10/2/2012 9:42:00 AM Out and about - Green Mountain a plethora of flowers, butterflies and scenic mountain views
A group of Sierra Club hikers at the top of Guthrie Mountain. Stan Bindell/NHO
Stan Bindell The Observer
GREEN MOUNTAIN, TUCSON, Ariz. - Green Mountain is aptly named because the trees and plants make it plush green. It was also called one of the top ten summer hikes by Arizona Highways.
Aside from the greenery, Green Mountain offers a plethora of flowers, butterflies, scenic mountain views and puts hikers right up in the beautiful clouds.
Red Columbine, also known as Little Lantern, is one of the unique flowers found along this trail. These flowers attract many butterflies such as the Duskywing. Towering trees offer shade most of the way.
Lizards, birds, bright orange mushrooms and ferns are also found along the trail.
The June edition of Arizona Highways offered Green Mountain as one of its top ten summer hikes as it highlights the lush green forest due to the ponderosa pines, Douglas firs, evergreens, oaks, manzanitas, Arizona cypress, yuccas and beargrass.
The Green Mountain hike is 7.8 miles roundtrip with an elevation change from 6,000 to 7,300 feet. It can also be done in either direction for those willing to use a car shuttle so they can go only one way. Arizona Highways rates this hike as moderate.
But this hike was just a tad different as Mitch Stevens led a dozen Sierra Club hikers starting on Green Mountain, then climbing to the top of Guthrie Mountain with great views along the way of the Santa Catalina Mountain range. We did a car shuttle and kept the hiking to just a tad more than six miles.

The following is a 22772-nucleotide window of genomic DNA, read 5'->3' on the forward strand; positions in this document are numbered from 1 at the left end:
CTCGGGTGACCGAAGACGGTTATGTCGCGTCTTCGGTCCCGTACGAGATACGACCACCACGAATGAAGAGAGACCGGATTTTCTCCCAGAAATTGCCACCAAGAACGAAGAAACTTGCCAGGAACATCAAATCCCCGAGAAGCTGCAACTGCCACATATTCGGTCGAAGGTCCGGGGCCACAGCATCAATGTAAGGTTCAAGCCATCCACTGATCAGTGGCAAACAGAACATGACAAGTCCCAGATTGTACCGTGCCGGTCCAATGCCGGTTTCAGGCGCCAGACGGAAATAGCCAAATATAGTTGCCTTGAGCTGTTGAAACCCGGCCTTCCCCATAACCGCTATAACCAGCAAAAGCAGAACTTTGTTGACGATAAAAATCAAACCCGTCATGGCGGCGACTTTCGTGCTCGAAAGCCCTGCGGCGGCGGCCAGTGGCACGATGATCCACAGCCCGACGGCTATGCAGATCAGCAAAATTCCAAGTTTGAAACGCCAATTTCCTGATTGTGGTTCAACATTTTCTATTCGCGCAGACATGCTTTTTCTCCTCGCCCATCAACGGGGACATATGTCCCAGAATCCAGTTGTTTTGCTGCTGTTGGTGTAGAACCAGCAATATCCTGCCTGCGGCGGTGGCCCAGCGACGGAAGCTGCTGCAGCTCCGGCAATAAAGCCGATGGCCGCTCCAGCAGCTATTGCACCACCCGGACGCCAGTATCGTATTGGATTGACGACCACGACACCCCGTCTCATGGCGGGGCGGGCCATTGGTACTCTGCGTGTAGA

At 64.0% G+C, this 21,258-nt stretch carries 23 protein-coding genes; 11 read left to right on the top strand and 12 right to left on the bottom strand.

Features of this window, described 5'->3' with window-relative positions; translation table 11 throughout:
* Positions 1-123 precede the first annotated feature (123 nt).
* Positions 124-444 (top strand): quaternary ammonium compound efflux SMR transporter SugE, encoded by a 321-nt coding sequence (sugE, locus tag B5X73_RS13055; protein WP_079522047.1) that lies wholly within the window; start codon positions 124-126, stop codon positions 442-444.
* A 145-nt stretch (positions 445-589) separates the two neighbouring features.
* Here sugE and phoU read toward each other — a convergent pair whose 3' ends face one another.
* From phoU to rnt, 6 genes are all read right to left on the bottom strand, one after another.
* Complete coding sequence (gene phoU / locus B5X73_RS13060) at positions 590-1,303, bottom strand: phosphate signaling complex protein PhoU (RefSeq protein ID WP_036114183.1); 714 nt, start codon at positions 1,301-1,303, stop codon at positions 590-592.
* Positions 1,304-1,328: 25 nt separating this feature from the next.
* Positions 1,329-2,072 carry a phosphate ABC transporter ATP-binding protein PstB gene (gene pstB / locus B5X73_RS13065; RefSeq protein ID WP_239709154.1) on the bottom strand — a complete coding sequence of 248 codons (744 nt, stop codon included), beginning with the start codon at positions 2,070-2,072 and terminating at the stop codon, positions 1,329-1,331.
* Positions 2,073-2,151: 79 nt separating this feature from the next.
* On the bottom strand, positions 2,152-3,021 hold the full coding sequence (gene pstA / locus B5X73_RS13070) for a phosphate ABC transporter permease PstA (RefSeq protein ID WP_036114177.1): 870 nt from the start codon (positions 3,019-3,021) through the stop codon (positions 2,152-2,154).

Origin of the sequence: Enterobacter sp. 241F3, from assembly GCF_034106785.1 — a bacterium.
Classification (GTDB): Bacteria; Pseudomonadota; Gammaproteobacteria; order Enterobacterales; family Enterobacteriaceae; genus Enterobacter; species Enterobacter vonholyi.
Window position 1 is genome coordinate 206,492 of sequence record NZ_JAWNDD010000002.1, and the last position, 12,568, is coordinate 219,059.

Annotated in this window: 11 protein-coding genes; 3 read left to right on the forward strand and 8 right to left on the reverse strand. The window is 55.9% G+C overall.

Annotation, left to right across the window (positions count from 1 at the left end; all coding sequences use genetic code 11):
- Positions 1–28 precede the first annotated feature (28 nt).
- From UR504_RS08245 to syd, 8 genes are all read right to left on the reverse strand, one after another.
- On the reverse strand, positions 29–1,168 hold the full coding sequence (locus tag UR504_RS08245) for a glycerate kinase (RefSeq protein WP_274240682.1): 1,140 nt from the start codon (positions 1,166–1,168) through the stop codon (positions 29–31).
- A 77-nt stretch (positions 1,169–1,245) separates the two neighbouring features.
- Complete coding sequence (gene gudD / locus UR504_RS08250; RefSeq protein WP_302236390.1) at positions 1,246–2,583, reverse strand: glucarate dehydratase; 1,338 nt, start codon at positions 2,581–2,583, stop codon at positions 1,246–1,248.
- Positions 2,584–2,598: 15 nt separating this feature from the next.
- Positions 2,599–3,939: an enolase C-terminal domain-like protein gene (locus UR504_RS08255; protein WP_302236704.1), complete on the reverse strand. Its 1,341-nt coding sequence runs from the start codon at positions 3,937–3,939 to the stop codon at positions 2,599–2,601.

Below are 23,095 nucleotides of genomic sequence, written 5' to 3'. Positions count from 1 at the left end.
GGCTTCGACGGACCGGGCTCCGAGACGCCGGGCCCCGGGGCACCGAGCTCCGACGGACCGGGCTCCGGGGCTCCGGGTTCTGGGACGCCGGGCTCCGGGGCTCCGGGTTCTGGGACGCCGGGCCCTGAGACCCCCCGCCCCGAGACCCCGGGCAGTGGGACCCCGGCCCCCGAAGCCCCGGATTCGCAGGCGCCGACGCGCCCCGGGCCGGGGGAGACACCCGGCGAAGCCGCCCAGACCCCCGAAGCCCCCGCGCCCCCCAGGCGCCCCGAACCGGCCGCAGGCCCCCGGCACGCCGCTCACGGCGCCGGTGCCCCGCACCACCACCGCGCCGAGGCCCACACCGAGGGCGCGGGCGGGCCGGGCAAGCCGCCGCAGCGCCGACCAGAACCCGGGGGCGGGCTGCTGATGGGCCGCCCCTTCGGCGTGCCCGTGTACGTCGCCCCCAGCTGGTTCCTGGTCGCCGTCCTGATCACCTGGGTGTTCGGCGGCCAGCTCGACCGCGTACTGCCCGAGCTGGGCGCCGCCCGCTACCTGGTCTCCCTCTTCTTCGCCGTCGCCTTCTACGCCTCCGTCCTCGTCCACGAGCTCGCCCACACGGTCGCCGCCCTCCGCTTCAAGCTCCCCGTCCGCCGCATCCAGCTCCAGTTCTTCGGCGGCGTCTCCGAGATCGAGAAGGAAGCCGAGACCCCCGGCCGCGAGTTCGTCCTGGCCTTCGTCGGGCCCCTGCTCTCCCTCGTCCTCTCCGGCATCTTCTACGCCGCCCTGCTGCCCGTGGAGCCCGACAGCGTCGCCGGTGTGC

Stevens said he likes the Green Mountain Trail because it shows how an area can recover from fire. There were large fires here with the Bullock Fire in 2002 and the Aspen Fire in 2003.
"The forest remains beautiful," Stevens said. "Also, the views of the San Pedro Valley and neighboring Sky Islands from Mount Guthrie are spectacular."
This hike offered a great deal of panoramic views of the surrounding mountain ranges. There was no water along the trail except for a small part of Bear Creek on the way out.
Climbing to the top of Guthrie Mountain meant scurrying up some rocks for the final upward leg of the hike. It just made the lunch stop and the view from the top that much better.
Another plus is meeting a fellow journalist Merrill Collett, a retired reporter from the San Francisco Chronicle.
Part of the fun of this hike is the scenic drive up Mount Lemmon. The general store at the top burned down during the big fire only to rebuild afterward. Photos in the store show the store before, during and after the fire.
There are no vehicle requirements. Dogs are allowed, but need to be leashed. There are several restroom areas on the road up Mount Lemmon. There is also a visitor's center toward the top. For more information, contact the Santa Catalina Ranger District at (520) 749-8700 or www.fs.usda.gov/coronado.
Directions - From Tanque Verde Road in Tucson, drive 4.2 miles on Catalina Highway to the Forest Service boundary and continue 17.5 miles to the San Pedro Vista.